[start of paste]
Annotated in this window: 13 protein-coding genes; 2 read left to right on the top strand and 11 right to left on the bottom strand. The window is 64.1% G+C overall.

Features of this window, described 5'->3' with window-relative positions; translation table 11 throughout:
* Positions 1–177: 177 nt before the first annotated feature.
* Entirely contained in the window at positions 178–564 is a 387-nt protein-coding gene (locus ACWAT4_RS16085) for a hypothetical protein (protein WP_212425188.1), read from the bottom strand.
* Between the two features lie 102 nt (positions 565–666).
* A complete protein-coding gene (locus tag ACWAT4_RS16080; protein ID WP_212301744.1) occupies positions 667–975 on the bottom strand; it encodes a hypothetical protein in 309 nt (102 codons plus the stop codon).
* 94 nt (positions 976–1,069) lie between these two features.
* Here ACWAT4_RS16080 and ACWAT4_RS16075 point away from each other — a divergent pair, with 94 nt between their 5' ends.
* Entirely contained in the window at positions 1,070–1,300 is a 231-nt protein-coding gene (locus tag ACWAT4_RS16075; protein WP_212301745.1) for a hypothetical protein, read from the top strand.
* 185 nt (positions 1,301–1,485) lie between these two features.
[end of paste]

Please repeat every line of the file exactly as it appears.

Annotated in this window: 13 protein-coding genes; 2 read left to right on the top strand and 11 right to left on the bottom strand. The window is 64.1% G+C overall.

Features of this window, described 5'->3' with window-relative positions; translation table 11 throughout:
* Positions 1–177: 177 nt before the first annotated feature.
* Entirely contained in the window at positions 178–564 is a 387-nt protein-coding gene (locus ACWAT4_RS16085) for a hypothetical protein (protein WP_212425188.1), read from the bottom strand.
* Between the two features lie 102 nt (positions 565–666).
* A complete protein-coding gene (locus tag ACWAT4_RS16080; protein ID WP_212301744.1) occupies positions 667–975 on the bottom strand; it encodes a hypothetical protein in 309 nt (102 codons plus the stop codon).
* 94 nt (positions 976–1,069) lie between these two features.
* Here ACWAT4_RS16080 and ACWAT4_RS16075 point away from each other — a divergent pair, with 94 nt between their 5' ends.
* Entirely contained in the window at positions 1,070–1,300 is a 231-nt protein-coding gene (locus tag ACWAT4_RS16075; protein WP_212301745.1) for a hypothetical protein, read from the top strand.
* 185 nt (positions 1,301–1,485) lie between these two features.